Why does follicular involvement matter?

What is the significance of “follicular involvement” in a biopsy pathology report?

One of the questions we get from some of the providers that send us biopsies is “Why, when we make a diagnosis of actinic keratosis, squamous cell carcinoma or Bowen’s disease “with follicular involvement” — why we say that.”
The main reason is sometimes you may have biopsied someone and it shows and actinic keratosis or an AK and it doesn’t respond to treatment. If we notice that it does extend along the follicles, it’s to help the provider be aware that normal treatments may not be effective for that because it is extending along the follicle— especially in areas of the body that have terminal hair that grow down quite a bit deeper. Sometimes those atypical cells can extend deeper and be a little more challenging to treat. The same thing goes with Bowen’s disease or squamous cell carcinoma in situ. Some of the local or superficial treatments we do may be insufficient to cure those on areas with terminal hair where they extend a lot deeper.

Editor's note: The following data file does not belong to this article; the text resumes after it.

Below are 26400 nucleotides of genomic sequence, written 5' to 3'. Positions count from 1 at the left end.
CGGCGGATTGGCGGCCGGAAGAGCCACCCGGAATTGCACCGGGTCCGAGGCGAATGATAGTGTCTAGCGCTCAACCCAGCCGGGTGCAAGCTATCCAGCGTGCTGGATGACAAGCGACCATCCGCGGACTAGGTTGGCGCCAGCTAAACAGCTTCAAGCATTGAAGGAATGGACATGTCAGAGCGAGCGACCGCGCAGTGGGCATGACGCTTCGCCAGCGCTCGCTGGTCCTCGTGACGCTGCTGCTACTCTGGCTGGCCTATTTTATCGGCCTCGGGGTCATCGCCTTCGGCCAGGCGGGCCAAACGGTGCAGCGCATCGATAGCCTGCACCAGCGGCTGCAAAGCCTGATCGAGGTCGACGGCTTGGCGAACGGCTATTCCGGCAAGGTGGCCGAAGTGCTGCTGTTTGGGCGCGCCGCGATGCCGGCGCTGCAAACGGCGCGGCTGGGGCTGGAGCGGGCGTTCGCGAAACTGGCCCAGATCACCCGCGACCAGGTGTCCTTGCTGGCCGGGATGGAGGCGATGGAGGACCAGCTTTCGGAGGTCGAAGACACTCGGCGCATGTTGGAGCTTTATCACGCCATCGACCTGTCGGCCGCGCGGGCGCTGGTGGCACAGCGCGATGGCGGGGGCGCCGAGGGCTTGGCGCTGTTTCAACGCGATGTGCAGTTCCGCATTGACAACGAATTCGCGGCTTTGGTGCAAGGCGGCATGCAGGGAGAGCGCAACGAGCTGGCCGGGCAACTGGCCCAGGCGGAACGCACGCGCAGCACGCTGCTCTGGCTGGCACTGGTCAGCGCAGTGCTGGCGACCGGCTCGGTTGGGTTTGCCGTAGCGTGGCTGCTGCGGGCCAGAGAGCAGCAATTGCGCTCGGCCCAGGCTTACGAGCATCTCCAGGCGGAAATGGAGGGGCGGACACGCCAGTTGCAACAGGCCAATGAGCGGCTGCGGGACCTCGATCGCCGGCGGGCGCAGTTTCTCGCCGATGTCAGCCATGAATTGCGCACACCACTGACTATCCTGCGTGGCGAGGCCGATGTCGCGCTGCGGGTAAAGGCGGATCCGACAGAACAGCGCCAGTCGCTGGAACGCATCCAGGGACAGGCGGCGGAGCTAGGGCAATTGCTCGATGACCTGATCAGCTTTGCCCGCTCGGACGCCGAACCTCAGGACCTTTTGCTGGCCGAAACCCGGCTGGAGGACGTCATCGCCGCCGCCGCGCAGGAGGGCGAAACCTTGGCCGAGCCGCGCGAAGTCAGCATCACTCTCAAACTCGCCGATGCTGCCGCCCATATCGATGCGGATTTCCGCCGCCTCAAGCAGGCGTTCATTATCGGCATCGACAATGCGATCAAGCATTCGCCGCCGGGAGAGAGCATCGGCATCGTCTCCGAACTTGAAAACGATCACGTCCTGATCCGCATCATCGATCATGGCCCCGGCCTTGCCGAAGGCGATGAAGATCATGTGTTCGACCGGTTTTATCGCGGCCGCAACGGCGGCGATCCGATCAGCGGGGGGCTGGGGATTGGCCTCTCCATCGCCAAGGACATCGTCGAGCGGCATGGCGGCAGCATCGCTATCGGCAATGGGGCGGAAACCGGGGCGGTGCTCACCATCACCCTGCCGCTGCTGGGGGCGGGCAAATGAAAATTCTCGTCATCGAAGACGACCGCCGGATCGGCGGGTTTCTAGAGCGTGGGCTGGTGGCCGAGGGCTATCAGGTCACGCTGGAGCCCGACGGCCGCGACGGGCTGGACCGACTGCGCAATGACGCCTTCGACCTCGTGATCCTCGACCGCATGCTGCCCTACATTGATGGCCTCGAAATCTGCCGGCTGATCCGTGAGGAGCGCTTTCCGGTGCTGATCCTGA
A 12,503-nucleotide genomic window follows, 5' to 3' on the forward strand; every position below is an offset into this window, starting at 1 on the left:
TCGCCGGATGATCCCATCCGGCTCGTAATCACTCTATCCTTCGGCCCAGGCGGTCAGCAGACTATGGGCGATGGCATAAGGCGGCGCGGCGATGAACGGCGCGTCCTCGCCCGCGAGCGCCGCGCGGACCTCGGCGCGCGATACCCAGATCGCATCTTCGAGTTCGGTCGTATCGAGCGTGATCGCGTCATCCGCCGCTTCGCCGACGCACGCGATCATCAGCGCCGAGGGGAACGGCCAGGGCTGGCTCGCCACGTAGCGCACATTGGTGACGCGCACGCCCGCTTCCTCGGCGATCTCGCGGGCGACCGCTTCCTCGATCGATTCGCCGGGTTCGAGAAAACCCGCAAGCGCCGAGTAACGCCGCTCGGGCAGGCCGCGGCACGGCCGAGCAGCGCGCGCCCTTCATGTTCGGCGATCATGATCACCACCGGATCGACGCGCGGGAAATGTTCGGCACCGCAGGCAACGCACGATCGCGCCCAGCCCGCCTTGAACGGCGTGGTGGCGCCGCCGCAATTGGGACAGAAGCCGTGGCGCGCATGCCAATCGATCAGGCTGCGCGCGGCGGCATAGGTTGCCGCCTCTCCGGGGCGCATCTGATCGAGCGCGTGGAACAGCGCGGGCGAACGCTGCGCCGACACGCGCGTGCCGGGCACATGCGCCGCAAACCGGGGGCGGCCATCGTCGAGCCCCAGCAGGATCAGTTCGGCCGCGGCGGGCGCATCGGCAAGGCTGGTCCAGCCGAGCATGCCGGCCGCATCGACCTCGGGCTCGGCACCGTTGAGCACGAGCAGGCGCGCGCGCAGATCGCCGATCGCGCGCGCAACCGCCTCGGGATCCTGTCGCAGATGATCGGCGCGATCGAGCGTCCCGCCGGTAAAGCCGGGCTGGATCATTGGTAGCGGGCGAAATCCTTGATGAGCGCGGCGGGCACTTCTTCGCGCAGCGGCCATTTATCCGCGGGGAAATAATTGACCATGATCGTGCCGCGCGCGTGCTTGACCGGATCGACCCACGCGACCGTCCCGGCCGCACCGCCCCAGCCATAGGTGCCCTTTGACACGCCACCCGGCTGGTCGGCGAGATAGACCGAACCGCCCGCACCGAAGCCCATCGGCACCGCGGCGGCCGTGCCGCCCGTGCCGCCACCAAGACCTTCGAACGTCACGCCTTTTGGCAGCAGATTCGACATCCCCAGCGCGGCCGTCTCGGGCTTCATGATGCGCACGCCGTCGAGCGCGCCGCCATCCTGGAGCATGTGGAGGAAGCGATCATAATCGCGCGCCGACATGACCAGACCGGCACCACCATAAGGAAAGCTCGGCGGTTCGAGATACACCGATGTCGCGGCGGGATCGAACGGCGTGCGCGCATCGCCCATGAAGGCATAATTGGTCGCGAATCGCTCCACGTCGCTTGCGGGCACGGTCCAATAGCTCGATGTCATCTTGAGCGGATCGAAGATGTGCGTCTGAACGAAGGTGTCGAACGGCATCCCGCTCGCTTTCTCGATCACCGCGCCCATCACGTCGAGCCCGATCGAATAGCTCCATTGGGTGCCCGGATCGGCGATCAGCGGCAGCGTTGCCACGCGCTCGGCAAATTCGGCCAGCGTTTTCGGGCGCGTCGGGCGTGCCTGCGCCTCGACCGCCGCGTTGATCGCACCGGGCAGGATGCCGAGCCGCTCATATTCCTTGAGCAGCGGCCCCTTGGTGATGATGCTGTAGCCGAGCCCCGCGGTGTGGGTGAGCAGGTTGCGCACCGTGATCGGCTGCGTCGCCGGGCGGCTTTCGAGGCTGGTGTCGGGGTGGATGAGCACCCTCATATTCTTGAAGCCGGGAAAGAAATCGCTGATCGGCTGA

Dr. Greg Wells, Dermatology Trained Dermatopathologist

See the study “Evaluation of the Prognostic Significance of Follicular Extension in Actinic Keratoses”


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